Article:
Plots$hp  Then to save the plots, iwalk over using the names to create filenames. You can add additional parameters to ggsave, such as dimensions and resolution. Plots %>% iwalk(~ggsave(filename = sprintf("%s_vs_mpg.png", .y), plot = .x)) #> Saving 7 x 5 in image #> Saving 7 x 5 in image #> Saving 7 x 5 in image #> Saving 7 x 5 in image #> Saving 7 x 5 in image  You can do everything in one step if you need: map along to make plots and save in a single function. I went with the approach of saving the plots to a list, since that's what you did in the question, and that allows you to pull up individual plots in your document, rather than only saving them as files. Minimal examples, Regardless of which format you use, the basic idea is the same: knitr extracts R code in There are two types of R code: chunks (code as separate numerical results are printed and plots are inserted in the output as well. It can also tangle R source code from the input document ( purl() is a wrapper to knit(, tangle = TRUE) ). The knitr.purl.inline option can be used to also tangle the code of inline expressions (disabled by default). This will create the five pngs in the working directory, (which is the location of the Rnw file, unless you've modified it with something like opts_knit$set(root.dir='../../')).

Ys %>%
purrr::iwalk(
~ggplot(mtcars, aes_string(x = "mpg", y = .x)) +
geom_point() +
ggsave(filename = .y, device = "png")
)


An Introduction to the printr Package, Rnw; LyX source: knitr-graphics.lyx; PDF output: knitr-graphics.pdf makes the font styles in plots consistent with the document class (using serif fonts). we can add an option dev.args = list(pointsize = 10) to the chunk. The markup code that caused the printing of the code for the graph was: <<graph1-code, ref.label="graph1", eval=FALSE, echo=TRUE>>= Notice the use of ref.label="graph1" to identify the code chunk that is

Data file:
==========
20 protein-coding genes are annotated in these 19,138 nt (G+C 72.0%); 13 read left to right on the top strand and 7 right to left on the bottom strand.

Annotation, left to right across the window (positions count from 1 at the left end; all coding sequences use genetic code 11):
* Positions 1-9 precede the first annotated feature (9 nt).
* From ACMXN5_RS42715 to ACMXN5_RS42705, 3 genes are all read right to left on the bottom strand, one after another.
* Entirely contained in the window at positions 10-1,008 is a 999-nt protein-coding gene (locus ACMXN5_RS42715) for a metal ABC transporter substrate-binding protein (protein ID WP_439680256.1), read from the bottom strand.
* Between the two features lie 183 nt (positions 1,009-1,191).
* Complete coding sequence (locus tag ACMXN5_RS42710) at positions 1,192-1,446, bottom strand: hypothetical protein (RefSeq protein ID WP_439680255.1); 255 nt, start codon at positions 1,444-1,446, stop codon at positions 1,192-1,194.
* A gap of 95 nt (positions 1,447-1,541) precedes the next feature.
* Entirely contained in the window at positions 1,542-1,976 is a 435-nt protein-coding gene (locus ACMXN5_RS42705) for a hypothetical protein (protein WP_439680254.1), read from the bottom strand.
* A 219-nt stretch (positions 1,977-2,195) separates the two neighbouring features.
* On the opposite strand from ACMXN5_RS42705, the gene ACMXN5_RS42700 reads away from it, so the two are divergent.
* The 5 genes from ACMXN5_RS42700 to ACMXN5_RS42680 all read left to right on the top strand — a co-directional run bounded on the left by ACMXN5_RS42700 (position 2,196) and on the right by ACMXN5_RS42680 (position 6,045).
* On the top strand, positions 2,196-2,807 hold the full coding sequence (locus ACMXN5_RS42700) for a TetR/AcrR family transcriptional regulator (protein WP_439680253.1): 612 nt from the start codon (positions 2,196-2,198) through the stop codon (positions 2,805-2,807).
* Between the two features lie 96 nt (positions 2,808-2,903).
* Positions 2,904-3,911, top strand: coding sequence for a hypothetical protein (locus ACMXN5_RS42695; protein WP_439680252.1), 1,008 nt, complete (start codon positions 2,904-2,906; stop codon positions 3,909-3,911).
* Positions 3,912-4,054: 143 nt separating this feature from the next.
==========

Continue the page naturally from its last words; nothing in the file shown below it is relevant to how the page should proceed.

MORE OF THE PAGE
[PDF] Sweave and Knitr code chunks, To enable the printing methods defined in this package, just library(printr) or loadNamespace('printr') in a code chunk (in the beginning) of your knitr document. Rnw (R + LaTeX), *. with colunm names dimnames(x) = list(NULL​, head(LETTERS, ncol(x))) x lattice, levelplot, Level plots and contour plots. A Beginner’s Tutorial for knitr. My first homework assignment for my Machine Learning class was a mess. I was copying and pasting code into my LaTeX file, I was manually running and saving graphs in R as PNGs and PDFs. There has to be an easier way of doing this, I thought. A search or two later and I learned about knitr.

RMarkdown + Knitr, and processing technologies, we have a fairly large family of document types among Rnw -> tex, or from Rmd -> md, will scan the document for “code chunks”, B. For HTML output, the best we can do is save a graph, but does not allow it to  Changing the font size of figure captions in RMarkdown HTML output Caption font color with kable Figure captions with multiple plots in one chunk reference a previously defined object in a knitr Rnw chunk figure caption Put table captions on top when knitting Word .doc with R markdown Short caption fig.scap in knitr not working?

knitr - Vanderbilt Biostatistics Wiki, In the case of papers, only output will typically be given - tables and graphs. Early version of knitr were compatible with Rnw files, though more recent versions drop that See this Rstudio page for a list of all the output formats supported. Here is a little toy example using knitr, LaTeX/MiKTeX and Google Docs.Say you had a list on Google Docs (say a list of attendants) and you want to print a report with it..Then see this example using this Rnw-file and the outputmake the tex-file wit